SSRIs and suicidality: effects of SSRIs on rating-scale-assessed suicidality in adults with depression

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Rina Dutta and Patrick McLaughlin summarise a new study looking at the effects of SSRIs (Selective Serotonin Reuptake Inhibitors) on rating-scale-assessed suicidality in adults with depression.

This study published in the British Journal of Psychiatry supports the conclusion that SSRIs remain a safe and effective treatment in depression for those aged 18 and over.

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Antidepressants for depression in schizophrenia: when good-enough evidence is good enough

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Carmine Pariante is positive about a recent systematic review and meta-analysis of antidepressants for the treatment of depression in schizophrenia.

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Time to stop prescribing antidepressants to young people with depression?

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Andrew Shepherd considers the implications of a recent network meta-analysis of the efficacy and tolerability of antidepressants for children and adolescents with depression.

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Adding antidepressants to antipsychotics in schizophrenia: do they work, for what, and are they safe?

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Alex Langford explores the emerging findings from a recent meta-analysis looking at the efficacy and safety of antidepressants added to antipsychotics for people with schizophrenia and schizophrenia-like psychosis.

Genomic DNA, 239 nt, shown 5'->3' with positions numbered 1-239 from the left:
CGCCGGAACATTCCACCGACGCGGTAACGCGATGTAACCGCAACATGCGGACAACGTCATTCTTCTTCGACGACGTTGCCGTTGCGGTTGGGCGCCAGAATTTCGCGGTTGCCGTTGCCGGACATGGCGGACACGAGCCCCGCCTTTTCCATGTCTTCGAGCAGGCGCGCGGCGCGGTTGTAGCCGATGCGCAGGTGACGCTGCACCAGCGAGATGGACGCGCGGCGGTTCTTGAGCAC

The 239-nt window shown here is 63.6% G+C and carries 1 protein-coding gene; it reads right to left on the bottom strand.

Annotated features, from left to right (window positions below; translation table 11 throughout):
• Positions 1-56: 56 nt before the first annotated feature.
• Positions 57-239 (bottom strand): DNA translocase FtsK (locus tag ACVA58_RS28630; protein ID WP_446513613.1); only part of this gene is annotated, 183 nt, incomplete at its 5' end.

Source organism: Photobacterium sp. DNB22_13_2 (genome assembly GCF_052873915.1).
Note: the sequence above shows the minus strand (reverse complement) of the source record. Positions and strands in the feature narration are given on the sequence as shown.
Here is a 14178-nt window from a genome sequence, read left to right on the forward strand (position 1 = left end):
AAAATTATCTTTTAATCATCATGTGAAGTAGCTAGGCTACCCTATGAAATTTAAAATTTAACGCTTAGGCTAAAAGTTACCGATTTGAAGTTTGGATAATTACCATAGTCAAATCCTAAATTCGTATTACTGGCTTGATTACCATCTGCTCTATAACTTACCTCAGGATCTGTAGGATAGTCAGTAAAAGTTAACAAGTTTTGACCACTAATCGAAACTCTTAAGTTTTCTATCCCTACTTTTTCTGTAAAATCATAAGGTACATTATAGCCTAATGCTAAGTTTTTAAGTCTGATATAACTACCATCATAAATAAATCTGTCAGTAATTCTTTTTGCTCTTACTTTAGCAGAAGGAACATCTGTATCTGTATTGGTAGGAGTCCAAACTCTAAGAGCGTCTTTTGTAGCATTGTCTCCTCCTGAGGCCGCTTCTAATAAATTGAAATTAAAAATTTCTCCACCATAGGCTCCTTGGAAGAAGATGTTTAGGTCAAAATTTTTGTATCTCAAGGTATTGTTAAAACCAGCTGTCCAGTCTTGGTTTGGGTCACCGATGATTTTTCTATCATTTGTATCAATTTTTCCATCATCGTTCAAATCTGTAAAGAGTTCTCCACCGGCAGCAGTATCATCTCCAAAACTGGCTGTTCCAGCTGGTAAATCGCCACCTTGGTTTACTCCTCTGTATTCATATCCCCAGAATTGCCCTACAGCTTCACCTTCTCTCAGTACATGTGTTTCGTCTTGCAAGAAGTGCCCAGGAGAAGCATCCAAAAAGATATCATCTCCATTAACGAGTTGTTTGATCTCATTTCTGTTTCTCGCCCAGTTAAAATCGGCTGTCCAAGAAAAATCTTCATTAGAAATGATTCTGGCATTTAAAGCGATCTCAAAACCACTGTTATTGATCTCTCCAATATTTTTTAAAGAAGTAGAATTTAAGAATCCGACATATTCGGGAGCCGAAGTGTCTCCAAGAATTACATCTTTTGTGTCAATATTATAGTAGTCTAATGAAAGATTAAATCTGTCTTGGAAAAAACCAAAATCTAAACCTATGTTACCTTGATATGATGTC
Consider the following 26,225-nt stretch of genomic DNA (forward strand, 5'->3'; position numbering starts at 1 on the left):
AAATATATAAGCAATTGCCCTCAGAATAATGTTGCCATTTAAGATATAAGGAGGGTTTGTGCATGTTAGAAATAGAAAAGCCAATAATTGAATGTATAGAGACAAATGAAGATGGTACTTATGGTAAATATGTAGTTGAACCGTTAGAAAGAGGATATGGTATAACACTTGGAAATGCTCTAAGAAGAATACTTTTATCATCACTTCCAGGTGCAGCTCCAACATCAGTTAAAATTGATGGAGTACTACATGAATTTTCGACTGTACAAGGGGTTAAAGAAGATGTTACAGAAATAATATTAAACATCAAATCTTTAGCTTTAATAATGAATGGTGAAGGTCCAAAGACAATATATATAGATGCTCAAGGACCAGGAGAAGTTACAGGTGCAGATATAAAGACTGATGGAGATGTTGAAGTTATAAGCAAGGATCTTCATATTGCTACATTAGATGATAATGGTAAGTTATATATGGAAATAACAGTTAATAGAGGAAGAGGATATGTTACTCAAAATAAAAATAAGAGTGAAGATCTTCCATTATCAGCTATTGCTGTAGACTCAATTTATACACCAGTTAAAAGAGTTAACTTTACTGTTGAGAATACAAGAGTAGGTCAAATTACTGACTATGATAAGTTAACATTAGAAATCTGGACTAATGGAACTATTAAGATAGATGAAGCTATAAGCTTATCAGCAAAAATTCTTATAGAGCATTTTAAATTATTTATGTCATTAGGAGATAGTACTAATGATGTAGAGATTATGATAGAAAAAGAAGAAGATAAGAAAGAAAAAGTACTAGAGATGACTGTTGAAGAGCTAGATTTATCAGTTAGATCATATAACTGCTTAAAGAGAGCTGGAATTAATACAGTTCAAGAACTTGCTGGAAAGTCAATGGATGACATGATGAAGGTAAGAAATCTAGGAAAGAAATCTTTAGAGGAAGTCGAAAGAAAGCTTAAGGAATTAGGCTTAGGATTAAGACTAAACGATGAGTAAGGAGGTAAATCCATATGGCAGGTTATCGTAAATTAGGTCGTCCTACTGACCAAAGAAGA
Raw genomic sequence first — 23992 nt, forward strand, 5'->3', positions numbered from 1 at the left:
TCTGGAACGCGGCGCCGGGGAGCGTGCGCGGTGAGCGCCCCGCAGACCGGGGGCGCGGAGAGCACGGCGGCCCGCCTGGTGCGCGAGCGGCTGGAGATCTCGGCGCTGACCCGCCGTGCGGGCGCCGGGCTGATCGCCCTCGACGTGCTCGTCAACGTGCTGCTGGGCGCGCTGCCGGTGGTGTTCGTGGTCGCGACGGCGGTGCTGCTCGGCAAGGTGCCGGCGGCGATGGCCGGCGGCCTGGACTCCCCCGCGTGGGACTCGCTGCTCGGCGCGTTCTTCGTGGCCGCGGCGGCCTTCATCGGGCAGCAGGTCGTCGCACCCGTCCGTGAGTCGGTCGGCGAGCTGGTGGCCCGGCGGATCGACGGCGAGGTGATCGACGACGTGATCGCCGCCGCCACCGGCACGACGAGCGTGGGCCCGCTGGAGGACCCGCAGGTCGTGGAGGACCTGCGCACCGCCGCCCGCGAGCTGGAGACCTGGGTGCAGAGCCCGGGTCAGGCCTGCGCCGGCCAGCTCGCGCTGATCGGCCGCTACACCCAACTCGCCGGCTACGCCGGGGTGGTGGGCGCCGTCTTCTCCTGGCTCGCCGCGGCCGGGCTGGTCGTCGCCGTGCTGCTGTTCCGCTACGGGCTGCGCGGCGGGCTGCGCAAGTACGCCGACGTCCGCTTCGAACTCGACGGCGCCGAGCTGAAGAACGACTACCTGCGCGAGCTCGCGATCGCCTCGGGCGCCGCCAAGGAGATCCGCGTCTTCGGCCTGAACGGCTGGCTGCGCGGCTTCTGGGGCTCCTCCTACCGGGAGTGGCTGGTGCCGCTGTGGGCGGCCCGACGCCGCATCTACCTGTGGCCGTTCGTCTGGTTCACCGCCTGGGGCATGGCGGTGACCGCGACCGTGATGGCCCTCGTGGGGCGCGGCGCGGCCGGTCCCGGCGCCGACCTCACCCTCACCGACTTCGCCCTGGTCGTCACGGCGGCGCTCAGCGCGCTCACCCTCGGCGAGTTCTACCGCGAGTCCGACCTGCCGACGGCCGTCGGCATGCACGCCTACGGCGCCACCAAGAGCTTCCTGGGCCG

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Can a machine learning approach help us predict what specific treatments work best for individuals with depression?

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Marcus Munafo explores a recent study that uses a machine learning approach across two trials (STARD*D and CO-MED) to try and predict treatment outcomes (primarily focusing on the antidepressant citalopram) for depression.

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Combined methylphenidate and citalopram may help older people with depression recover faster

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Lisa Burscheidt summarises a recent randomised controlled trial of combined methylphenidate and citalopram for depression in older people, which presents promising but limited findings.

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CBT is more cost-effective than SSRI alone as treatment for panic disorder

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In addition to its impact on quality of life, panic disorder can have a number of costly consequences such as lost productivity – particularly if also associated with agoraphobia. Cost-effectiveness is therefore an important consideration in choosing the optimal treatment for panic disorder, which might improve value via the cost side of the equation. A recent [read the full story…]